An (urban) agglomeration (largely synonymous with conurbation, metropolitan area) is a concentration of settlements consisting of interlinked and interdependent communities distinguished from surrounding areas by greater settlement density and a higher proportion of built development. As a rule, agglomerations form around one or more core cities surrounded by a heavily builtup inner rings of suburbs and geographically more extensive, partly rural catchment areas. The core or central city with the suburban belt is referred to as an urban region. Major cities with international status and their extensive catchment areas are termed metropolitan regions. With a high concentration of housing and workplaces, urban agglomerations drive economic development and are loci of cultural life. They are accordingly important for the country as a whole. In terms of spatial category, agglomerations or conurbations are the type of area with the highest use density, being the opposite pole to sparsely population rural areas. Communication axes between agglomerations, which partly traverse rural areas, are termed corridors.
The Land Utilisation Ordinance classifies types of building use.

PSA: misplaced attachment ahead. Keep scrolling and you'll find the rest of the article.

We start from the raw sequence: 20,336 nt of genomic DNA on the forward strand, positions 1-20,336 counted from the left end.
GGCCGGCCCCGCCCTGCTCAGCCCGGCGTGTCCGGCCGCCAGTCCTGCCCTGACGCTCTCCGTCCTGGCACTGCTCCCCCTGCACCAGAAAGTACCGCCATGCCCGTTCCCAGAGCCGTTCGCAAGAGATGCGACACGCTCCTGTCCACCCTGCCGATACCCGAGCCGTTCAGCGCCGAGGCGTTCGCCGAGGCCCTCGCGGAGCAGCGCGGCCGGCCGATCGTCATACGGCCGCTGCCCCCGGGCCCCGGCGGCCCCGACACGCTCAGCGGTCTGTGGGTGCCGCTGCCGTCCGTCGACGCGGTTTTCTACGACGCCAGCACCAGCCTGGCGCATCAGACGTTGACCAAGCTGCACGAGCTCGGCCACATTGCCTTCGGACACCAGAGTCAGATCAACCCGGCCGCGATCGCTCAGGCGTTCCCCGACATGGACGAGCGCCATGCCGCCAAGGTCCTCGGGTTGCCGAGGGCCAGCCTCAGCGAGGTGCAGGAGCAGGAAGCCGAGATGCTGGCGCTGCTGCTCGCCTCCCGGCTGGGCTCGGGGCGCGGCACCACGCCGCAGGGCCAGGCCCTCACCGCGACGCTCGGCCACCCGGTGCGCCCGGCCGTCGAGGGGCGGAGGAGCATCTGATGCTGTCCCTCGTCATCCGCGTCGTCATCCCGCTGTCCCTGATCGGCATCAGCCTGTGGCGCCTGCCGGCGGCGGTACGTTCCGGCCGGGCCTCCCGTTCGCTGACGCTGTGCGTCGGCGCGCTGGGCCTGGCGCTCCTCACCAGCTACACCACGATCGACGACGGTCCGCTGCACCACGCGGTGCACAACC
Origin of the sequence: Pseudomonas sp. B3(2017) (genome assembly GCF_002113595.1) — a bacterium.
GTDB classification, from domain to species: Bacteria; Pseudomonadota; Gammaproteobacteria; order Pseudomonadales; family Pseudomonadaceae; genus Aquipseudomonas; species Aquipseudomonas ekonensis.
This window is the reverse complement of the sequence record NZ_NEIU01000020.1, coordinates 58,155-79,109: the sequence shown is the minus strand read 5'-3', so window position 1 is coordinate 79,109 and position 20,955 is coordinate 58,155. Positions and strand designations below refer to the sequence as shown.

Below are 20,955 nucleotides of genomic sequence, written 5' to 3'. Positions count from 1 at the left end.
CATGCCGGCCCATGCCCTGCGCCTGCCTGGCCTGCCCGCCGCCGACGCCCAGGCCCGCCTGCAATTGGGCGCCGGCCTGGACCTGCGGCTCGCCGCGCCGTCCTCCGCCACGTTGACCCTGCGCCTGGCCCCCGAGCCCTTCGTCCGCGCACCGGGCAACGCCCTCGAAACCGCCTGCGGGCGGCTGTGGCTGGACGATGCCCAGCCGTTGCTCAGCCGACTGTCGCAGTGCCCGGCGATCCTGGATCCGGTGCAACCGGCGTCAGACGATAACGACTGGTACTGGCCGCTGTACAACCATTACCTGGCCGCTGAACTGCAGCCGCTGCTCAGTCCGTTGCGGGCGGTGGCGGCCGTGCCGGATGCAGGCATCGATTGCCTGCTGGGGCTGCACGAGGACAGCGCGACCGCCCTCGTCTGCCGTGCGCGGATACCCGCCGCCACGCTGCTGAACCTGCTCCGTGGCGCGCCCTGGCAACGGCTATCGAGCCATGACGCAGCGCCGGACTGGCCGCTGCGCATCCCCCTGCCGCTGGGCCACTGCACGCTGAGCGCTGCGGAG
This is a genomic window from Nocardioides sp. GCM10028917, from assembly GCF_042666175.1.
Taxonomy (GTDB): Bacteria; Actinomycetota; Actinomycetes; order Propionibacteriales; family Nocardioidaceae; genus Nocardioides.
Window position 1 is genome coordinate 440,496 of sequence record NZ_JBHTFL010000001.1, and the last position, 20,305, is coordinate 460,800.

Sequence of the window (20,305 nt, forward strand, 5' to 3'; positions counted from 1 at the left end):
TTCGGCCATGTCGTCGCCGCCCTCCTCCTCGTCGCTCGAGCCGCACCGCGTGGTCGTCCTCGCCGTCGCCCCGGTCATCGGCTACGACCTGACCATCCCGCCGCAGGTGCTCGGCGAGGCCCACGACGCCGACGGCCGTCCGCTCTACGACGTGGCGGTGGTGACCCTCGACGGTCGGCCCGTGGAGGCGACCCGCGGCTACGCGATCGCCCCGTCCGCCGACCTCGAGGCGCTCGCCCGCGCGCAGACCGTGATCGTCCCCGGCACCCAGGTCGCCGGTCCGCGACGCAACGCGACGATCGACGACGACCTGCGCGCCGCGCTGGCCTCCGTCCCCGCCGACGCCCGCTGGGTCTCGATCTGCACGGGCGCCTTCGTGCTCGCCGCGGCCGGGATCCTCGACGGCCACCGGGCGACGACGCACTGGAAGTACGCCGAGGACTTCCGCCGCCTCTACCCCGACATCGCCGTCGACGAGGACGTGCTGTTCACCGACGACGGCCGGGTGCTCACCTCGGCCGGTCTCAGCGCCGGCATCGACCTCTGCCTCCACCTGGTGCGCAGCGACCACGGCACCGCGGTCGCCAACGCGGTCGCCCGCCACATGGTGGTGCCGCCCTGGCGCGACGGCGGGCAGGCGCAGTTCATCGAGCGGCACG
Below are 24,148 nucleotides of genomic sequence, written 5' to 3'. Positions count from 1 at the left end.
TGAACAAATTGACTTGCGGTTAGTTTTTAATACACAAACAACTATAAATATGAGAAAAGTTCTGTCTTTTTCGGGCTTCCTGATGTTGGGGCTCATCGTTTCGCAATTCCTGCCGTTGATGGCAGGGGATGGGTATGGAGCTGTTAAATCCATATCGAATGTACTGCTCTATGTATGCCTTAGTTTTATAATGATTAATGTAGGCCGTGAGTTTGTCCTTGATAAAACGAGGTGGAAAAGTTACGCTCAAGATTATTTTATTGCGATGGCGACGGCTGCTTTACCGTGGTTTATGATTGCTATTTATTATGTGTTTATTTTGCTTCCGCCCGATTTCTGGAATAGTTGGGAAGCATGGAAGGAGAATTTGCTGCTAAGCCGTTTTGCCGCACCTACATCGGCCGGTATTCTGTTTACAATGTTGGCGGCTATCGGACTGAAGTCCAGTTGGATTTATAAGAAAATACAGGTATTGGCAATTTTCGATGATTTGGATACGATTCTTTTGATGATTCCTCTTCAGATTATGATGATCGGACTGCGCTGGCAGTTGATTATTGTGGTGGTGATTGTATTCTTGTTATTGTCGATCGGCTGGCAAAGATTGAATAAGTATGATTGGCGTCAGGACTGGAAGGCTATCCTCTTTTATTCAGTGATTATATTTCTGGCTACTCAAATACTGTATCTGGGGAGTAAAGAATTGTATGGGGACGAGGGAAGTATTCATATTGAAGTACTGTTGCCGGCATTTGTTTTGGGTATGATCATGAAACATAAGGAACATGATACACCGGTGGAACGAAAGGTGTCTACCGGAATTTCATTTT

It distinguises two categories:
First, land-use areas for general types of use:
• housing land
• mixed building land
• industrial and commercial land
• special building land
This rough classification is to be used only in the preparatory land-use plan.
Second, land-use areas for specific types of building use:
• small holding areas
• purely residential areas
• general residential areas
• special residential areas
• village areas
• mixed areas
• core areas
• commercial areas
• industrial areas
• special areas.
These specific land-use areas can be designated in both the preparatory and the binding land-use plan and are finergrained and more detailed categories.
The Land Utilisation Ordinance defines all the above development areas and provides details on what building projects and facilities are permitted.
The Federal Spatial Planning Act places a duty on the federal state governments to consult on fundamental issues relating to federal and state spatial planning. The Conference of Ministers for Spatial Planning, which brings together the competent federal and state ministers was set up in 1967 specifically for this purpose. Although the decisions taken by the conference have no binding effect, they have nonetheless made a major contribution to establishing consensus on the aims and purposes of spatial planning in Germany.
The broad spectrum of new methods for seeking consensus which go beyond the traditional approaches widely used in politics and in planning authorities can be reduced to three basic types: negotiation, moderation and mediation. Although it is possible to make a clear formal distinction between these three informal approaches geared to fostering co-operation within the planning process and to supporting conflict resolution, in practice the distinctions tend to be somewhat blurred.
The purpose of negotiation within the planning process is to achieve a specific objective and to balance advantages and disadvantages among the various parties affected.